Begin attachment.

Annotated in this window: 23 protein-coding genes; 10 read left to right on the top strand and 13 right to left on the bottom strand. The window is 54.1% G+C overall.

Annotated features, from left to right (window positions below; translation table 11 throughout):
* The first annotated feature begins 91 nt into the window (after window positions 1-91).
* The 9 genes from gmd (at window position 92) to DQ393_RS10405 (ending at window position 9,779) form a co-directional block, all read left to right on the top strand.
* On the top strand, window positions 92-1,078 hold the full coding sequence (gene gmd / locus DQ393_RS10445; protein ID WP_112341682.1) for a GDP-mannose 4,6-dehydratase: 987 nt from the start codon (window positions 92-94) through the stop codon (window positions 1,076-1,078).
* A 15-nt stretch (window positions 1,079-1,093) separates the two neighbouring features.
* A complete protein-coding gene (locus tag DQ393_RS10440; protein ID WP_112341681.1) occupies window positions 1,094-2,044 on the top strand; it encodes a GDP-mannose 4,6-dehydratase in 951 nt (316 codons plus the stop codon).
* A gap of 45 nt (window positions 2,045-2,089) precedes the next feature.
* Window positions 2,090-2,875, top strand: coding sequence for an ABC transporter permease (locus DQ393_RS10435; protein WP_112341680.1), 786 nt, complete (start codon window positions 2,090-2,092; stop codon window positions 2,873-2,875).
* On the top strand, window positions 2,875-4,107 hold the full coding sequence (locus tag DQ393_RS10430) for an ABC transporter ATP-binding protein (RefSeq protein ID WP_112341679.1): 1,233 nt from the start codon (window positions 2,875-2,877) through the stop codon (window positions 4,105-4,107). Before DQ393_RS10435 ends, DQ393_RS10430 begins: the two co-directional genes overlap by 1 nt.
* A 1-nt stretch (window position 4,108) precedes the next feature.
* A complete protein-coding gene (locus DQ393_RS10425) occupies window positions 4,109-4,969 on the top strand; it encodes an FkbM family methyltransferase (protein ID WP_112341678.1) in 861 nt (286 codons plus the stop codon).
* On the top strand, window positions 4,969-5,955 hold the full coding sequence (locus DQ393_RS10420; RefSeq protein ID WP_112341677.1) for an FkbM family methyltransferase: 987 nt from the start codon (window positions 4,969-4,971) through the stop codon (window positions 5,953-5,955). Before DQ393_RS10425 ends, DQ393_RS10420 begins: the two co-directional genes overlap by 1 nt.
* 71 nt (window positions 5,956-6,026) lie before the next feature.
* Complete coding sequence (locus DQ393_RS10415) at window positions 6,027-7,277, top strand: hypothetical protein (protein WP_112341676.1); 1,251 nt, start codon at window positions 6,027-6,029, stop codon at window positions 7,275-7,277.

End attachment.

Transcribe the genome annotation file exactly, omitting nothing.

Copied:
Annotated in this window: 23 protein-coding genes; 10 read left to right on the top strand and 13 right to left on the bottom strand. The window is 54.1% G+C overall.

Annotated features, from left to right (window positions below; translation table 11 throughout):
* The first annotated feature begins 91 nt into the window (after window positions 1-91).
* The 9 genes from gmd (at window position 92) to DQ393_RS10405 (ending at window position 9,779) form a co-directional block, all read left to right on the top strand.
* On the top strand, window positions 92-1,078 hold the full coding sequence (gene gmd / locus DQ393_RS10445; protein ID WP_112341682.1) for a GDP-mannose 4,6-dehydratase: 987 nt from the start codon (window positions 92-94) through the stop codon (window positions 1,076-1,078).
* A 15-nt stretch (window positions 1,079-1,093) separates the two neighbouring features.
* A complete protein-coding gene (locus tag DQ393_RS10440; protein ID WP_112341681.1) occupies window positions 1,094-2,044 on the top strand; it encodes a GDP-mannose 4,6-dehydratase in 951 nt (316 codons plus the stop codon).
* A gap of 45 nt (window positions 2,045-2,089) precedes the next feature.
* Window positions 2,090-2,875, top strand: coding sequence for an ABC transporter permease (locus DQ393_RS10435; protein WP_112341680.1), 786 nt, complete (start codon window positions 2,090-2,092; stop codon window positions 2,873-2,875).
* On the top strand, window positions 2,875-4,107 hold the full coding sequence (locus tag DQ393_RS10430) for an ABC transporter ATP-binding protein (RefSeq protein ID WP_112341679.1): 1,233 nt from the start codon (window positions 2,875-2,877) through the stop codon (window positions 4,105-4,107). Before DQ393_RS10435 ends, DQ393_RS10430 begins: the two co-directional genes overlap by 1 nt.
* A 1-nt stretch (window position 4,108) precedes the next feature.
* A complete protein-coding gene (locus DQ393_RS10425) occupies window positions 4,109-4,969 on the top strand; it encodes an FkbM family methyltransferase (protein ID WP_112341678.1) in 861 nt (286 codons plus the stop codon).
* On the top strand, window positions 4,969-5,955 hold the full coding sequence (locus DQ393_RS10420; RefSeq protein ID WP_112341677.1) for an FkbM family methyltransferase: 987 nt from the start codon (window positions 4,969-4,971) through the stop codon (window positions 5,953-5,955). Before DQ393_RS10425 ends, DQ393_RS10420 begins: the two co-directional genes overlap by 1 nt.
* 71 nt (window positions 5,956-6,026) lie before the next feature.
* Complete coding sequence (locus DQ393_RS10415) at window positions 6,027-7,277, top strand: hypothetical protein (protein WP_112341676.1); 1,251 nt, start codon at window positions 6,027-6,029, stop codon at window positions 7,275-7,277.